Thursday, 5 February 2009

A lasting legacy?

I've been wandering around Rome for most of the afternoon, getting lost in a warren of side streets and being continually amazed at how much there is to see at every turn. Taking in the view from the Colosseum to the former Imperial Forum and the more than 2000 years of architectural history you can see as you look around is a very humbling experience. Any one of the churches, palaces or grand buildings that seem to line every street may well have a fascinating story to tell. Sometimes you can clearly see a new rococo entrance that has been stuck on top of a much older surrounding and there are so many styles and ages of building jostling for attention.
It made me wonder what the truly lasting legacy of this or any other city is - what do I remember of Rome, the sheer amazing history of all of it, the contrasts, one small perfect sunlit courtyard, the taste of a mouthful of pizza?
Two lines from the Psalms came to me as I was picking my way through the cobbled streets - trying to remember to look up and also look where I'm going (falling over is a speciality of mine). The first is from Psalm 8 which I love to sing in the beautiful traditional French setting:
What are human beings that you are mindful of them, mortals that you care for them?
When confronted with the scale of the building in Rome it is hard not to feel that one's own contribution to history is pretty insignificant. At the same time though I had another verse from Psalm 90 going through my head and it's only since I've got home that I realise it must be a French translation that had become my inner version:
accorde-nous ton amitié,
et donne à nos travaux un résultat durable ;
oui, donne à nos travaux un résultat durable.

If I were to translate that back into English I suppose I might say something like:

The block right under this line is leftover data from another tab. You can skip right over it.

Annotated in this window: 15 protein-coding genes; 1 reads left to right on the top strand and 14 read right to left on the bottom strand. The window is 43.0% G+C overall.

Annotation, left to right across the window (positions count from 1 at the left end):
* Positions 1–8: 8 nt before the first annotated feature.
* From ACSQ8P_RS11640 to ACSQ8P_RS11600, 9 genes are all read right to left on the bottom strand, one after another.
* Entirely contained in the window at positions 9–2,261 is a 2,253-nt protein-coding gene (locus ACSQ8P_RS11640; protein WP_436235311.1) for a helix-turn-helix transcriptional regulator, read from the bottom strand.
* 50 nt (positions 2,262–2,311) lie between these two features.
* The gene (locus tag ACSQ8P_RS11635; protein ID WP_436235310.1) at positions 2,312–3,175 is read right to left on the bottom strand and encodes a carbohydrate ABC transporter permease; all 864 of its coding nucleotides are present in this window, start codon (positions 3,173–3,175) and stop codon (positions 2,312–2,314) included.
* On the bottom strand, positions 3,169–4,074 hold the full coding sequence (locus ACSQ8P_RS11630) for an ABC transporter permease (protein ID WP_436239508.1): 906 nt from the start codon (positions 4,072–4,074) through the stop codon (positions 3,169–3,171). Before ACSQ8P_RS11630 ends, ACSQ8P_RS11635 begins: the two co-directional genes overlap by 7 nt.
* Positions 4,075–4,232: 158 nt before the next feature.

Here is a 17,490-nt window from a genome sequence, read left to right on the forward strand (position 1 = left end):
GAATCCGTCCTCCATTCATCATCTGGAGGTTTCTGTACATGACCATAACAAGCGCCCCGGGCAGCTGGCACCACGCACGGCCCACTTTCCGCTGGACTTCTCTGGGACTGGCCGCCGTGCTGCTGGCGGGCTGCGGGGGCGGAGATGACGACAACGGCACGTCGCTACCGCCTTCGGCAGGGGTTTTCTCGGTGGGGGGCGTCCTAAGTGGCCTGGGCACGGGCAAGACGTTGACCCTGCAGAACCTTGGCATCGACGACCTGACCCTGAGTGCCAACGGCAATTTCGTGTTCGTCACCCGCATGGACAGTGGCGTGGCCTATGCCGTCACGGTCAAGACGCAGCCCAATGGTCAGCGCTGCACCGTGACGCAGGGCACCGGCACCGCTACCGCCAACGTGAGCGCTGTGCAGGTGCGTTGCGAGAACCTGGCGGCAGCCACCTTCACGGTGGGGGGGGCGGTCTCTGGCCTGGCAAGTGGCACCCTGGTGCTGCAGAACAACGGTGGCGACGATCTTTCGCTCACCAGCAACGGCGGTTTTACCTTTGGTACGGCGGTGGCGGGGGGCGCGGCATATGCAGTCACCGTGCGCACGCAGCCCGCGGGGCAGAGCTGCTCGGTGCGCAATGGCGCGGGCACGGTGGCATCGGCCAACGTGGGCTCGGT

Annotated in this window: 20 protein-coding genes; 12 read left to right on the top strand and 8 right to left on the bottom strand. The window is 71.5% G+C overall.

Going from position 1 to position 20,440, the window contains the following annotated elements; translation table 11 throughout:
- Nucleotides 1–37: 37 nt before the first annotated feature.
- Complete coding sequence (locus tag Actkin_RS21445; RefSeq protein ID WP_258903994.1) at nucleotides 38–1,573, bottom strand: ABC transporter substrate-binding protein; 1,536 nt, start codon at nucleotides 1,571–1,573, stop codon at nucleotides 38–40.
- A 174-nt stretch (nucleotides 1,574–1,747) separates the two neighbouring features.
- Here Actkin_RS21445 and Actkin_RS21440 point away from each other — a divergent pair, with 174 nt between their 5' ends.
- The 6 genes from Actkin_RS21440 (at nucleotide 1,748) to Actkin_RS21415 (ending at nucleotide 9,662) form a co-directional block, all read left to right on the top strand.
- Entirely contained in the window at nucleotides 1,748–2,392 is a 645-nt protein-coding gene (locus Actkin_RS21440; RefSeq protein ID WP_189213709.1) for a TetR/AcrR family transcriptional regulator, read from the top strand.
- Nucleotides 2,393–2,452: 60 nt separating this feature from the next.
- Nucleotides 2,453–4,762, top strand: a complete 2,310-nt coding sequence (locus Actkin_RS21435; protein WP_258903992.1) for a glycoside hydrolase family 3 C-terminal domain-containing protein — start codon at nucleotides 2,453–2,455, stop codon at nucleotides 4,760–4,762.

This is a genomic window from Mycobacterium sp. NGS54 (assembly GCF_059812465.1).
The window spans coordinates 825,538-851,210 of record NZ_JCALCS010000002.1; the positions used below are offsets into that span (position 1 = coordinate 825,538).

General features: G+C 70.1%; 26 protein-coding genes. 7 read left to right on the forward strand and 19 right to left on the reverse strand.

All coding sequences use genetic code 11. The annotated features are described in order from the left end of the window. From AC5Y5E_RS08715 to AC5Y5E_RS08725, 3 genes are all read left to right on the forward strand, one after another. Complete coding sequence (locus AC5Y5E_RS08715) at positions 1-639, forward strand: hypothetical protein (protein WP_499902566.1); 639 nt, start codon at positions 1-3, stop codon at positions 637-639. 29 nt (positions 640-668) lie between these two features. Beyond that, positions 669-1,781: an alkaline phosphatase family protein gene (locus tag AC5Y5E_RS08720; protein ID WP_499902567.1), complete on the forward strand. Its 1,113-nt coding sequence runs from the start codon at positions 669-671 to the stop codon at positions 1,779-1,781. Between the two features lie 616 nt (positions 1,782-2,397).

"grant that our work may have a lasting impact"
Interestingly though the English translations and the Segond French translation say something rather different, with not quite the same force:
establish the work of our hands for us—

yes, establish the work of our hands. (NIV)
Affermis l'ouvrage de nos mains, Oui, affermis l'ouvrage de nos mains!

treat us with kindness
and let all go well for us.
Please let all go well! (CEV)

But as I was progressing around Rome and looking at all the extraordinary work of human hands I began to wonder if today it is still a prayer to pray - this idea that we should have impact, a lasting impression. Already my carbon footprint will have a lasting impact on the earth's ice caps, I surely don't want that kind of legacy. Of course I would in some way like to believe that I will have made some lasting contribution to the forces of good on our small green planet. I do rather hope that by the end of my life I may have learned to tread more lightly on the planet than I am doing at the moment.
But then Psalm 90 also has an even longer term perspective, the perspective of God's eternity. Even the mountains and seas of God's good creation are in constant life-giving, creative movement.
You turn us back to dust,
and say, ‘Turn back, you mortals.’
For a thousand years in your sight
are like yesterday when it is past,
or like a watch in the night.

You sweep them away; they are like a dream,
like grass that is renewed in the morning;
in the morning it flourishes and is renewed;
in the evening it fades and withers.